[D] On Peer Review
Jacob Buckman wrote a blog post about his thoughts on peer review and how the role of modern conferences has shifted in the era of arxiv and social media.
Do We Need Peer Review?
Specifically, do we need double-blind peer review of the sort that conferences provide?
As scientists, our job is to develop and capture knowledge. Peer review ensures that the work of the least-advantaged members of our community is judged by the same standards as the most-advantaged members. By “advantage,” I mean any number of intangible qualities that might cause you to trust a researcher, including:
Being a well-known senior name in the field
Coming from a respected institution or group
Having significant funding for PR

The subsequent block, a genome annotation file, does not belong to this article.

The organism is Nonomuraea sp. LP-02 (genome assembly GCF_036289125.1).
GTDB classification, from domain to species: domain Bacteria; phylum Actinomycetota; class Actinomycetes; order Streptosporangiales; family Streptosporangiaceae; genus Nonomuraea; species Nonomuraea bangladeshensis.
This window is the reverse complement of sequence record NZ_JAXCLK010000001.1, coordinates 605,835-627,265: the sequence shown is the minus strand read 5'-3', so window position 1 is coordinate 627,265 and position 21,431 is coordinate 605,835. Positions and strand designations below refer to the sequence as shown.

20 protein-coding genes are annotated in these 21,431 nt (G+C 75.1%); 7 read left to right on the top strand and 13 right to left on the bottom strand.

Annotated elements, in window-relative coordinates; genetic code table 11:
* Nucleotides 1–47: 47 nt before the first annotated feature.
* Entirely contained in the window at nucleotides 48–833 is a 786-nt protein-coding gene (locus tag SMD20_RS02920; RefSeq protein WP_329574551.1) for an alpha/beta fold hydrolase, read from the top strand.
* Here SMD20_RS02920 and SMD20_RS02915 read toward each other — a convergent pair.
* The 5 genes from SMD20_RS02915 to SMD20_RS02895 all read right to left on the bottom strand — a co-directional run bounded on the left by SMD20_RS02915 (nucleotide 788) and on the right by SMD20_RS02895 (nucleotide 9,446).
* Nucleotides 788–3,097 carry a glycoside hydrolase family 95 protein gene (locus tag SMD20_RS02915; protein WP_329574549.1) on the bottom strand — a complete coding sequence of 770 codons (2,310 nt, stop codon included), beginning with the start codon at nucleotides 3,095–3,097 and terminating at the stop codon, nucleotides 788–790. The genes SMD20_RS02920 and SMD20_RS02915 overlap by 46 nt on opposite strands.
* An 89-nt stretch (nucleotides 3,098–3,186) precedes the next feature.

Being a member of a privileged racial group
Peer review is an invaluable resource for disadvantaged researchers, who lack the above qualities. In reality, of course, being “advantaged” or “disadvantaged” is not a boolean, or even a scalar, but hopefully it’s a coherent enough concept to get the point across. I think it’s fair to say that in general, the more disadvantaged a researcher is, the more they are forced to rely on the peer review process to build their resume and share their work with the community.